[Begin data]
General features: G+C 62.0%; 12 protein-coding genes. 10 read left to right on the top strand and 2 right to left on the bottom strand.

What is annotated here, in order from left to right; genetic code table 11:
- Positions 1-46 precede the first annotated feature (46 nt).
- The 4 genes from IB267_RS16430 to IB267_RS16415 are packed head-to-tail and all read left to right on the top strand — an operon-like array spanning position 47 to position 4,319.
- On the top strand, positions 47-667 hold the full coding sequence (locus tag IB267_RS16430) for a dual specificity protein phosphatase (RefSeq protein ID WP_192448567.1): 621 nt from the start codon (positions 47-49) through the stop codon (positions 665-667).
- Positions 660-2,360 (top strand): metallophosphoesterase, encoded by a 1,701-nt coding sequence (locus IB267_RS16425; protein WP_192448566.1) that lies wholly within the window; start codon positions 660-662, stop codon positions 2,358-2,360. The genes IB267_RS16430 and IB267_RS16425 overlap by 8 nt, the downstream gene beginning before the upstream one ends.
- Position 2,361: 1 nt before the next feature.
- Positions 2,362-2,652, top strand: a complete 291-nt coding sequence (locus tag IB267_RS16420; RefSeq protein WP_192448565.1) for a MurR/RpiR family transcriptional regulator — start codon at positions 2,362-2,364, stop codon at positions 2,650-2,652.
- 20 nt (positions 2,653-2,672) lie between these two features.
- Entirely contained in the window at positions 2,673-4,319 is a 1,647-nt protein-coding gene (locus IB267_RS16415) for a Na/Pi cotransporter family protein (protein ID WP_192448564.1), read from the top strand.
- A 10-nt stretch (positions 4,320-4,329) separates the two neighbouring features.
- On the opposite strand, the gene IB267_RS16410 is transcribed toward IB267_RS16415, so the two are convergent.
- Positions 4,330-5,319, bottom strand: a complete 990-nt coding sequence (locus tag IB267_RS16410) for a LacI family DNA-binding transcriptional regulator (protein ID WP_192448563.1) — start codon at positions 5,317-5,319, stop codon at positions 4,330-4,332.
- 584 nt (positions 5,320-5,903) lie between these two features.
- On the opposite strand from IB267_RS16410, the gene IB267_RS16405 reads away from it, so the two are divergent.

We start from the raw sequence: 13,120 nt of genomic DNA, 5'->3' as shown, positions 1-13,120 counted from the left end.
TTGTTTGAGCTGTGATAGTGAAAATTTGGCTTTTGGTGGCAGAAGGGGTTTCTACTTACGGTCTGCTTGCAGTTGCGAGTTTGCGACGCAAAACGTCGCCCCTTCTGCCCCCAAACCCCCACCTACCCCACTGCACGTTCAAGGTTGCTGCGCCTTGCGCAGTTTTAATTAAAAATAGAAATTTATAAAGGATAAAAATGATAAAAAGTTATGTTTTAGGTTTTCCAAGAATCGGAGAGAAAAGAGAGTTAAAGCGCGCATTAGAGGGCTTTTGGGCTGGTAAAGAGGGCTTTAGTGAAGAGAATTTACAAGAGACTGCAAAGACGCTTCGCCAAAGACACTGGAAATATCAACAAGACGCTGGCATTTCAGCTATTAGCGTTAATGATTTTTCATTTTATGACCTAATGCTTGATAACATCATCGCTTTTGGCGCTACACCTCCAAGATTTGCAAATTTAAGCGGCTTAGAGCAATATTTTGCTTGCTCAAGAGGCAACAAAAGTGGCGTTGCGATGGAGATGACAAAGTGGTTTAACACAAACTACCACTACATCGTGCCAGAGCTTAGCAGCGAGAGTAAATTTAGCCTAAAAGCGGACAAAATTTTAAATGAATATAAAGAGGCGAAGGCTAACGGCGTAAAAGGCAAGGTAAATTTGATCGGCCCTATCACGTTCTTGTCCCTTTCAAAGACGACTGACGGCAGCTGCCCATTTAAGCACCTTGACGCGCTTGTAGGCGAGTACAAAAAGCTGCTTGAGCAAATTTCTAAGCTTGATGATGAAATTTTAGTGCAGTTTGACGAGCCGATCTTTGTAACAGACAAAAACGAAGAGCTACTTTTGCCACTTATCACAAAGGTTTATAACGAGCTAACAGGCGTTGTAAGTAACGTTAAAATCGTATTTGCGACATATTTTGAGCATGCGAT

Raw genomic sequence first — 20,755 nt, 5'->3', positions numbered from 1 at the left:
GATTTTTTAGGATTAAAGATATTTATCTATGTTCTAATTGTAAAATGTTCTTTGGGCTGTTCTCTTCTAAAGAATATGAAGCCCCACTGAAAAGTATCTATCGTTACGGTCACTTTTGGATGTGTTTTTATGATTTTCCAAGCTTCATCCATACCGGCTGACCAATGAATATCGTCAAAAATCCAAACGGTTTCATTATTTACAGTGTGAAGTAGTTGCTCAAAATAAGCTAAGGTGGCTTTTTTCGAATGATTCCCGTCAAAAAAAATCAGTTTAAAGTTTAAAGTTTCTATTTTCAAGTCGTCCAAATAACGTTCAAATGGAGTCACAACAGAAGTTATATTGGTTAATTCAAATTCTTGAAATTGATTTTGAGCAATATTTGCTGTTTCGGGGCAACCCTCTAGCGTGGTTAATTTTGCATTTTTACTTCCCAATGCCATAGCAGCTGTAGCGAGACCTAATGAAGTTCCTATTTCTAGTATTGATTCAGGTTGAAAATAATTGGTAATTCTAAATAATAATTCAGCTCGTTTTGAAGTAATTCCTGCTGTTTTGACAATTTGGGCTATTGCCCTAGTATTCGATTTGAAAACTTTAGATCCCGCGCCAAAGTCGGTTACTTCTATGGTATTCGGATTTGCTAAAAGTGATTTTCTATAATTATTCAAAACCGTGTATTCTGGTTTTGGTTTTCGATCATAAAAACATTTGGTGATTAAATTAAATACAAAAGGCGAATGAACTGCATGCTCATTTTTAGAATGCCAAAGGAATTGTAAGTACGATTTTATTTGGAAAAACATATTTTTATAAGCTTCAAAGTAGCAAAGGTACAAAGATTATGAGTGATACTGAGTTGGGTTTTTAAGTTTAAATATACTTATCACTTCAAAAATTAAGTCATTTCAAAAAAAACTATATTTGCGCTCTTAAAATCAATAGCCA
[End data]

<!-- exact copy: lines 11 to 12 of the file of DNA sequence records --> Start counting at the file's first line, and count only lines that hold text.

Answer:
- A 10-nt stretch (positions 4,320-4,329) separates the two neighbouring features.
- On the opposite strand, the gene IB267_RS16410 is transcribed toward IB267_RS16415, so the two are convergent.